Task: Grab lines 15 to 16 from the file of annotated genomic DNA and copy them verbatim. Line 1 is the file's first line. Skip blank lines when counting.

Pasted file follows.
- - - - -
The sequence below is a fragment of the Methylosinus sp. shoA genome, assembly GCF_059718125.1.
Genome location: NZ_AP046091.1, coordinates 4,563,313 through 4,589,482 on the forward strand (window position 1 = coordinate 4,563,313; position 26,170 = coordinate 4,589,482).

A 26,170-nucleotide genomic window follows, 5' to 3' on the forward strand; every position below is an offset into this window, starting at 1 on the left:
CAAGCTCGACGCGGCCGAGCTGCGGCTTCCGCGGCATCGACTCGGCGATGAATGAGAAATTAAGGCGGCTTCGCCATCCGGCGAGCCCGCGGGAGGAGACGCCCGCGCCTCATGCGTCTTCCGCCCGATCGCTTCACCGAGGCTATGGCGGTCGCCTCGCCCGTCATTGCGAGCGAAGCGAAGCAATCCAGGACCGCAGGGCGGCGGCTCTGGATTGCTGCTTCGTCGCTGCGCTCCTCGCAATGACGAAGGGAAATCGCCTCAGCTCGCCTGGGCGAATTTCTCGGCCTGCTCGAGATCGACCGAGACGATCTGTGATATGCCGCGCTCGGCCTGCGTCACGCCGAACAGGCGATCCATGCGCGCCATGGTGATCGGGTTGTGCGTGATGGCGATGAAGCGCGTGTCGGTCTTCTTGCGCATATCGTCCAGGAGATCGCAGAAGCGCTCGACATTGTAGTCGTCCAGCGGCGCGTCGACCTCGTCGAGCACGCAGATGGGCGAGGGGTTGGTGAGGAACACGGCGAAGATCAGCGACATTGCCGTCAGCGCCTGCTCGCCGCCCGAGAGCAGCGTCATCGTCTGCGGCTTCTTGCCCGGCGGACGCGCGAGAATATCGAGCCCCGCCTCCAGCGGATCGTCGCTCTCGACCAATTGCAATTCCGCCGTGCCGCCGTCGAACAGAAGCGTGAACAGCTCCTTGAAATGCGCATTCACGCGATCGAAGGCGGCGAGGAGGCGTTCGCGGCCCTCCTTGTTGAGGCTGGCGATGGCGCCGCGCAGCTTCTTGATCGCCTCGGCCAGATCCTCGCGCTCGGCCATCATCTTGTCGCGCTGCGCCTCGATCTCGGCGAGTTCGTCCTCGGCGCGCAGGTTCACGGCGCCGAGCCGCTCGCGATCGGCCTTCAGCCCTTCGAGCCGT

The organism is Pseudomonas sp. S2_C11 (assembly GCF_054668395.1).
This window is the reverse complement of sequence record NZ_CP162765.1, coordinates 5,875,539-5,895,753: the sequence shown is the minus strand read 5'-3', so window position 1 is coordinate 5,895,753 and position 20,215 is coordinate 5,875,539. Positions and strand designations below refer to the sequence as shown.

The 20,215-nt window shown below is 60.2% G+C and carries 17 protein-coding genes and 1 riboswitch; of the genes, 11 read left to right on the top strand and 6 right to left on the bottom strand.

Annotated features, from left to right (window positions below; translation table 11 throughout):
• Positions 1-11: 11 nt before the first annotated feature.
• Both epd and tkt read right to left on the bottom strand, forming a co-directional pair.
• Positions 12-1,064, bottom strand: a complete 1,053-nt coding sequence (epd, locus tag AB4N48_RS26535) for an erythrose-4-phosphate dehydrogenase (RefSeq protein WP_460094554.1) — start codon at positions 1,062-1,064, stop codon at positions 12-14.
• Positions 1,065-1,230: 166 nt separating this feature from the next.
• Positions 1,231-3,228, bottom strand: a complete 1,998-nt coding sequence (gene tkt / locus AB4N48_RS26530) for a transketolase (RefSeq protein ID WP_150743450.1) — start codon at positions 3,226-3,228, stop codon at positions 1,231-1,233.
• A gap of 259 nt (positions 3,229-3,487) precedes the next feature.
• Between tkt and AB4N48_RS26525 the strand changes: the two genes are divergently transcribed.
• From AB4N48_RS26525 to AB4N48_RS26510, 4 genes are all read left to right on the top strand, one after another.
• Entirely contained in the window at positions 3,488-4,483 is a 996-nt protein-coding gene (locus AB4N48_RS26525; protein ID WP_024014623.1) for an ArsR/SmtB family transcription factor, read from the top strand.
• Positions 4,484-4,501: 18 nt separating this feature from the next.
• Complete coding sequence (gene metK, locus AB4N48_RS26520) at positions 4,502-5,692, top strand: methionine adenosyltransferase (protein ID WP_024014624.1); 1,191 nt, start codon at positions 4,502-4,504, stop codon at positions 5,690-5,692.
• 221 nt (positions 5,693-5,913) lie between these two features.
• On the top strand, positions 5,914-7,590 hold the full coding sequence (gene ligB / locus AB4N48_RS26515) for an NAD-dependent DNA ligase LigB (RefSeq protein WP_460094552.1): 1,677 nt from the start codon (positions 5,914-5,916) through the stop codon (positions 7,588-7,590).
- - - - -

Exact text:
• Between tkt and AB4N48_RS26525 the strand changes: the two genes are divergently transcribed.
• From AB4N48_RS26525 to AB4N48_RS26510, 4 genes are all read left to right on the top strand, one after another.